The most recent Bureau of Mines figures show 82 companies in 18 states cutting block granite three years ago. Georgia is the leading producer. Vermont is second, with New Hampshire and Massachusetts close behind.

But Barre bills itself as "The Granite Capital of the World." John Corrigan says the stone itself earns the title.

"It has a unique grain structure. And it's consistent. You can put a building up today, and if you want to raise an addition in 20 years you can go back to the source and get the same color stone."

The town is rich in the tradition of stonecutting. Over the years, hundreds of immigrant artisans have turned this corner of Vermont into a European enclave: Italian carvers, Scots from the Aberdeen stone pits, and French cutters have all mixed in with the population at one time or another. In the '20s the town could boast 23 ethnic clubs.

While much of the finishing work has been automated, many crucial parts are still done by hand. In the hangar-size Rock of Ages Craftsman Center, where assembly lines for stone-shaping stretch the length of the building, giant saws rip the raw granite into slabs with wire blades and an abrasive slurry of silicon carbide. The slabs are cut to rough size with the "guillotine," a pneumatic steel knife, and polished with buffing wheels the size of truck tires.

Then each stone is treated according to its destiny. Large, thin slabs are cut into building panels with diamond-tipped saws. Smaller sizes become memorials, with sand-blasted designs and hand-carved figures. Massive blocks, polished almost perfectly flat, become bases for machine tools and optical equipment.

Frederick DeMasi, chunking away at a piece of stone near the side of the building, has been shaping granite for 25 years. His hands move quickly, raising splinters of stone and dust.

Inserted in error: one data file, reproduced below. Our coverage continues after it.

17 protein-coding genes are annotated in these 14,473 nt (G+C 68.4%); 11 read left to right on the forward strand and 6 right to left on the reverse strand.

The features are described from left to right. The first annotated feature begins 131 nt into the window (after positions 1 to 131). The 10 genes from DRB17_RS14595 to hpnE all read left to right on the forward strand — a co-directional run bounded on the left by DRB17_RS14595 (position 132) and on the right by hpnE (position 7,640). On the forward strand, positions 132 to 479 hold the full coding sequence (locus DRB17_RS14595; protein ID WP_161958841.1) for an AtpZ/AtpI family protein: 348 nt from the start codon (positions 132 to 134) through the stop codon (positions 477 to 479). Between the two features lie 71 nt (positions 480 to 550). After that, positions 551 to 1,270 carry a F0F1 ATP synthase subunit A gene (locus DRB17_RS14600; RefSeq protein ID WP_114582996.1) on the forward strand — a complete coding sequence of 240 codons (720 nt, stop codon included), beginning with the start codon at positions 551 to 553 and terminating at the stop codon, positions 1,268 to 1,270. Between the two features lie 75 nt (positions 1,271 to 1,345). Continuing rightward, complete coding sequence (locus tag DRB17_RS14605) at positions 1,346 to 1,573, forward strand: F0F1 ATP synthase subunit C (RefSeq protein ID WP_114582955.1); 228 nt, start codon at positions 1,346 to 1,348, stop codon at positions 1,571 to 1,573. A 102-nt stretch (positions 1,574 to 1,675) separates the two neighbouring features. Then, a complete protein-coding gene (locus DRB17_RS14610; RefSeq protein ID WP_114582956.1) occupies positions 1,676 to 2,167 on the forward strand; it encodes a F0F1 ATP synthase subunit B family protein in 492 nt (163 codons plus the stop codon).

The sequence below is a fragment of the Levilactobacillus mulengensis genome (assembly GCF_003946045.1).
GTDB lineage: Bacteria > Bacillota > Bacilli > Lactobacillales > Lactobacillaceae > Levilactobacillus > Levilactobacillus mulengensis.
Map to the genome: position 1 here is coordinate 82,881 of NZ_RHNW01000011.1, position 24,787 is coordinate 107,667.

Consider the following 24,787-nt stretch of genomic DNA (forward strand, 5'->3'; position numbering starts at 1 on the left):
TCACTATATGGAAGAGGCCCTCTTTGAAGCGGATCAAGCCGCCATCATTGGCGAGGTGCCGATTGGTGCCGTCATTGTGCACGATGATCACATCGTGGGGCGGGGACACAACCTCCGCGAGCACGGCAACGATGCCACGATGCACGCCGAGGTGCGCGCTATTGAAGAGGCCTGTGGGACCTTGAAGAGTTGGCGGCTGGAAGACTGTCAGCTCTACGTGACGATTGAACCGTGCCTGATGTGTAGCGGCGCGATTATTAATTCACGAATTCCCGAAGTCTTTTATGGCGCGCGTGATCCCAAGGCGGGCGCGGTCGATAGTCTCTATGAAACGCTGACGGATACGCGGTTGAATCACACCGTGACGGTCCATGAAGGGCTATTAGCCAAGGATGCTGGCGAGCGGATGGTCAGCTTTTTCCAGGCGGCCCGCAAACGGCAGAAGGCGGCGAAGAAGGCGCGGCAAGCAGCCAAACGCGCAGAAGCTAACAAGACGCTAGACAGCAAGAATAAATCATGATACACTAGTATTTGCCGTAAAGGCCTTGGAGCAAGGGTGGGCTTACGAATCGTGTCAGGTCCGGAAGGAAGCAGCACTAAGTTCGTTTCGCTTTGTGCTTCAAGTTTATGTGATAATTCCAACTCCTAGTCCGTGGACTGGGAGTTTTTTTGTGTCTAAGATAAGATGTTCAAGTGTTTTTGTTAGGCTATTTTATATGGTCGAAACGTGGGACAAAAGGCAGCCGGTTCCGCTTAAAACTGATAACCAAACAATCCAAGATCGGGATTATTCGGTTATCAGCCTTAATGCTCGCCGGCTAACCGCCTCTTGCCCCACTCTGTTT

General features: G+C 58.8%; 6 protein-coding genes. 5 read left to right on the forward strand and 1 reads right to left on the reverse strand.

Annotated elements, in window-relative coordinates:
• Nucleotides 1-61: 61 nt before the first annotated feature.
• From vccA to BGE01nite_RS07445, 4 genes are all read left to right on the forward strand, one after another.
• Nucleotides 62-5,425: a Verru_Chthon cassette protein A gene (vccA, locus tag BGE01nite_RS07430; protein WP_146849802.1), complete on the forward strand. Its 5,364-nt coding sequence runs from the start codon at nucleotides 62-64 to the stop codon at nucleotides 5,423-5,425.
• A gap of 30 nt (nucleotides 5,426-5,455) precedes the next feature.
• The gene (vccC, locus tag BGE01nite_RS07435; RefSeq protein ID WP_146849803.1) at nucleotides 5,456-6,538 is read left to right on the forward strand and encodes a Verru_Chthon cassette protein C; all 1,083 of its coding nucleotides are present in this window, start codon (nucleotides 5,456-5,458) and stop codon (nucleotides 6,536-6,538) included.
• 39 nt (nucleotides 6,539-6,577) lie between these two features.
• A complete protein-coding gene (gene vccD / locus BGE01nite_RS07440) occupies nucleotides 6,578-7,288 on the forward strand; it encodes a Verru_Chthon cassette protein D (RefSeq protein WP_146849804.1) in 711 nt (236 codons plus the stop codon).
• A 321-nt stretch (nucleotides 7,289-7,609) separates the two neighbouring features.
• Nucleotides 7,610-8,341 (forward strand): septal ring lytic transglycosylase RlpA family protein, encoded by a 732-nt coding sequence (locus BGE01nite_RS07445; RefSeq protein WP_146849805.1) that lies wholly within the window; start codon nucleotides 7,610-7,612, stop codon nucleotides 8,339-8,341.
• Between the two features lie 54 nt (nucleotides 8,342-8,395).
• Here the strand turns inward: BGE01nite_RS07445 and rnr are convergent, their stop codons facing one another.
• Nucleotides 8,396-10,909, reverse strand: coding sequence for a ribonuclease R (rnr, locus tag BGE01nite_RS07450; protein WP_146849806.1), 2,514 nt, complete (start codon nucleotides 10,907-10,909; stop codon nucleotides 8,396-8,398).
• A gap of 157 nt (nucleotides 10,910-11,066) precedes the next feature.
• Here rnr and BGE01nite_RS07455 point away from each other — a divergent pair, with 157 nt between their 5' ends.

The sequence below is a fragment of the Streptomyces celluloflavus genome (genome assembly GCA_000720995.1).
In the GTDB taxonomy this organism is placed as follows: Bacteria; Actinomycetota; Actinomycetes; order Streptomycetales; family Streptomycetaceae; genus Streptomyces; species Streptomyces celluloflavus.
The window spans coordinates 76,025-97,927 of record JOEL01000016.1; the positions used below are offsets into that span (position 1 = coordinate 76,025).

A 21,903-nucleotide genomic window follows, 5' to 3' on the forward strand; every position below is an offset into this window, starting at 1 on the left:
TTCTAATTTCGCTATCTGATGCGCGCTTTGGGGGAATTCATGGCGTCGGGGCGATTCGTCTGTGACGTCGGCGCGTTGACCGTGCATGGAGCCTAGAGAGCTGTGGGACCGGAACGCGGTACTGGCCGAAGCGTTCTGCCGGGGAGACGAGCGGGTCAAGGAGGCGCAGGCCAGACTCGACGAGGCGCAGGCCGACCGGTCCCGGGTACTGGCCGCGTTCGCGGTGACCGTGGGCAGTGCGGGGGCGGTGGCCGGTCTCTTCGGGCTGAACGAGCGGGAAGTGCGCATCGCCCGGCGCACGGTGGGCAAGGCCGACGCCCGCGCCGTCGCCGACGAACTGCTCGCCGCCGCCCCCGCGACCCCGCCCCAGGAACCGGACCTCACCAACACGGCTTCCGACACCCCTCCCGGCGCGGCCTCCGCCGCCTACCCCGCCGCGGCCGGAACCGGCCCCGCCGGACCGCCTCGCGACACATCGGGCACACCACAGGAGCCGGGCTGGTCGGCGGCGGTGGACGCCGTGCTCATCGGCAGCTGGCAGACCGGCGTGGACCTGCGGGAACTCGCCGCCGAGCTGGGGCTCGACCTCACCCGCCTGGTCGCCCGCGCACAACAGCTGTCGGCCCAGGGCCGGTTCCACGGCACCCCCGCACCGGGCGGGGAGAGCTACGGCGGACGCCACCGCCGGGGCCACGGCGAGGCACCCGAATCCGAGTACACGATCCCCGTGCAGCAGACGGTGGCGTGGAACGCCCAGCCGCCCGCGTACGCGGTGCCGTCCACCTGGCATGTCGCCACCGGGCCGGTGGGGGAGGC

"I started down at Jones Brothers, picking up chips. Everybody starts that way. I asked to move to the cutting machine, and I did rough work for a while. Then I was an apprentice carver for 4 years. And the 4 years after that, when I was a journeyman, I learned even more."

He turns to his box of tools, where pneumatic chisel handles dangle like heavy-duty dentist's drills. He has dozens of carbide-tipped steel bits, in every imaginable shape. Inserted in the handles, they are used to chip rough granite into moldings and capitals for buildings, to carve flowers, faces, and letters. He hefts one with a tip that looks like six razor blades bolted together.

"This is a brush chisel. It's used to close up the stone's grain."

He chooses another, finer one.

"This is a fantail. You can use it to smooth large areas and close up the grain even more."

With several other tools, he demonstrates how the piece of granite at an adjacent work station will be rippled to resemble the pages of an open book.

"There's tremendous variety in this job. And when you're done, you feel like you've accomplished something. I like that."

DeMasi pats his piece of stone; it is a proprietary gesture. In Barre, granite is not inert. Everyone from company vice-presidents to sweepers treats the material with respect. Just as farmers live with their fields, granite men live with their quarries: They know how the rock splits along a pronounced grain , how it freezes in the winter and becomes harder to cut, and what happens when a derrick topples over and 50 tons of stone falls free to the floor. They know a drill bit left overnight in a hole will be stuck in the morning, trapped by the downward pressure of the quarry walls.

Despite the decades of work, the quarries are a mere scratch on a vein of rock that runs 10 miles deep. People say the stone will last forever (in this case an easy thing to believe).

It is beautiful country -- rolling hills covered with the thick green foliage of New England. From Barre's tallest point, one can see piles of scrap boulders scattered for miles. From a distance they look like giant seeds which may yet sprout mountains.